Allen & Overy (A&O) is advising Bayer on the financing of the transaction, while Sullivan & Cromwell is advising on M&A matters. Sullivan & Cromwell’s team was led by New York-based corporate partner Matthew Hurd, with Los Angeles based coporate partner Eric Krautheimer and antitrust partners Juan Rodriguez based in London and Steven Holley based in New York also working on the bid.

A&O’s team is led by Frankfurt-based banking and finance partner Neil Weiand, while banking and finance partner Thomas Neubaum and capital markets partner Oliver Seiler are also advising from Frankfurt. Banking and finance partners Nicholas Clark and George Link and corporate partner Stephen Mathews are advising in London while corporate partner Hans Diekmann and tax partner Marcus Helios are acting from Düsseldorf.

Wachtell, Lipton, Rosen & Katz will advise Monsanto through the potential acquisition. The company confirmed it had received the ‘unsolicited’ bid from Bayers, but ‘there is no assurance that any transaction will be entered into or consummated, or on what terms’.

The bid is subject to due diligence, regulatory approvals and other conditions.

The deal is the second largest M&A transaction to date this year, beating out China National Chemical Corp’s $43bn bid for Swiss seeds and pesticides group Syngenta in February. Advisers on that deal included Simpson Thacher & Bartlett, Davis Polk & Wardwell, and Swiss firm Bär & Karrer.


Legal Business

Beer bonds: Clifford Chance, Allen & Overy and SullCrom advise on AB InBev’s £46bn issuance


Sullivan & Cromwell, Clifford Chance and Allen & Overy (A&O) have won roles as the world’s largest brewer Anheuser-Busch InBev NV (AB InBev) prepares to issue $46bn worth of bonds, in what may become the largest corporate offering in history.

Sullivan & Cromwell advised Budweiser owner AB InBev on its US law matters with London partner George White and New York partner Francis Aquila leading, while tax head Ronald Creamer also advised. Clifford Chance provided advice to AB InBev in Belgium and Luxembourg.

A&O represented the joint book runners and global coordinators Bank of America Merrill Lynch, Barclays and Deutsche Bank Securities as well as a syndicate of 21 underwriting banks on the pricing of the notes for AB InBev issued by its subsidiary, Anheuser-Busch InBev Finance. A&O’s London-based US corporate finance partner Adam Kupitz led the deal.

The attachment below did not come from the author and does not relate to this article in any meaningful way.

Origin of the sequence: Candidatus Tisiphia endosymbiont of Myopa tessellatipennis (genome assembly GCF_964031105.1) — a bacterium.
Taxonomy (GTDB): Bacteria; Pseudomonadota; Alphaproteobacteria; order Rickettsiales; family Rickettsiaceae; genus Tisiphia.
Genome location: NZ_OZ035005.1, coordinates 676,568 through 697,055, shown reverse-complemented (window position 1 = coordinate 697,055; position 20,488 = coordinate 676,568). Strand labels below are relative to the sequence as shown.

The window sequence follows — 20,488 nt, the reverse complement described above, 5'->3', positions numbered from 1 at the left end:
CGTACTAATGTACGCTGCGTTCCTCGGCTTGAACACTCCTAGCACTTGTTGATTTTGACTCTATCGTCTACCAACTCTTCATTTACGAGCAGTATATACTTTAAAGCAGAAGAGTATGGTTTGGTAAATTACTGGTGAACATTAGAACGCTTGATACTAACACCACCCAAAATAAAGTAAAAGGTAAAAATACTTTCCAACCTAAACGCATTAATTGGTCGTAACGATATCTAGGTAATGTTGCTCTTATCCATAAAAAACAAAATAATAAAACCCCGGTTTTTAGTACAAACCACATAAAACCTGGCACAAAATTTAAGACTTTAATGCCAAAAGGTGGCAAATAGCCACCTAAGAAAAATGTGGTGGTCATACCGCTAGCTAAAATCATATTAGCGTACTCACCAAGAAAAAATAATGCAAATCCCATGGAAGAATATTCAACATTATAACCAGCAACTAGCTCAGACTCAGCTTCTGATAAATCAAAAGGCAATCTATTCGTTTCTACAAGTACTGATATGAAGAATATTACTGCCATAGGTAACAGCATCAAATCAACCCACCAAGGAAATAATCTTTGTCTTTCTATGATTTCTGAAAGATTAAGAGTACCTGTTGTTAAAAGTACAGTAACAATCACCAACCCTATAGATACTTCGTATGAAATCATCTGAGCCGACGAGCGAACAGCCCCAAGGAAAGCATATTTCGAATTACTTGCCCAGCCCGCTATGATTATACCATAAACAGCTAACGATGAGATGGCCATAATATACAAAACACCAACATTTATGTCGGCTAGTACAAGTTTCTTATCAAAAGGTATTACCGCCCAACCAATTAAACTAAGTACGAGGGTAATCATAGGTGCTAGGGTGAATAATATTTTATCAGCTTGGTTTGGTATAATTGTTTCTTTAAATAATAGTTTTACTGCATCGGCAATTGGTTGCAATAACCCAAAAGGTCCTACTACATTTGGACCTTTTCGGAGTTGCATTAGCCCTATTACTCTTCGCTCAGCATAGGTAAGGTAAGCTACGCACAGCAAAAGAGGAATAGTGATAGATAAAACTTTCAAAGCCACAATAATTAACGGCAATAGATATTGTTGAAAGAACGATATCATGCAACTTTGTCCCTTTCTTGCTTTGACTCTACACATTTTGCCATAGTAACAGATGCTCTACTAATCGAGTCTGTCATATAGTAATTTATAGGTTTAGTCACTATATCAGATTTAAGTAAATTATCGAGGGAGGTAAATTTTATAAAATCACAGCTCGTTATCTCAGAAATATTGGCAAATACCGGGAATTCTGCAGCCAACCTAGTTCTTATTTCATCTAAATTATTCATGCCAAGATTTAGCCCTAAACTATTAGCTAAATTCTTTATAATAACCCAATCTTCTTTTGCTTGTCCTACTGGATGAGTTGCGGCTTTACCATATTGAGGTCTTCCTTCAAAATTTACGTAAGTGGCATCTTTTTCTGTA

An A&O spokesperson said: ‘The SEC-registered, New York law governed deal was oversubscribed with $110bn in the book, making it the most highly demanded bond offering in Wall Street history, eclipsing the $102bn order book that Verizon attracted on its $49bn deal two years ago.’

The issuance is expected to close on 25 January 2016 subject to conditions. AB InBev will use the money to fund its takeover of brewing giant SABMiller. A&O also advised on that merger announced late last year with the firm advising the full syndicate of banks, led by partner Nicholas Clark. Freshfields Bruckhaus Deringer, Linklaters and Hogan Lovells also won roles on the deal that would create a $275bn company.


Legal Business

‘Steadily building’: Debevoise ramps up Asia practice with Sullivan corporate hire


In a rare move, Debevoise & Plimpton has picked up Hong Kong based corporate partner William Chua from US elite firm Sullivan & Cromwell.

Chua joins Debevoise in a bid to strengthen the firm’s transactional capabilities in Asia, and to complement its private equity funds practice in the region. Part of Chua’s role will be to reinforce the firm’s growing strategic M&A practice in financial services and other sectors.

Chua has been a partner at the Wall Street firm for 13 years and previously led its Beijing office. With experience in private equity, M&A, finance and capital markets, including takeovers, leveraged buyouts, going private transactions, divestitures and spinoffs, he has practised in Asia for over 15 years and is dual-qualified in New York and Hong Kong. He also has a finance and capital markets practice, including debt and borrower-focused acquisition and leveraged finance, and IPOs.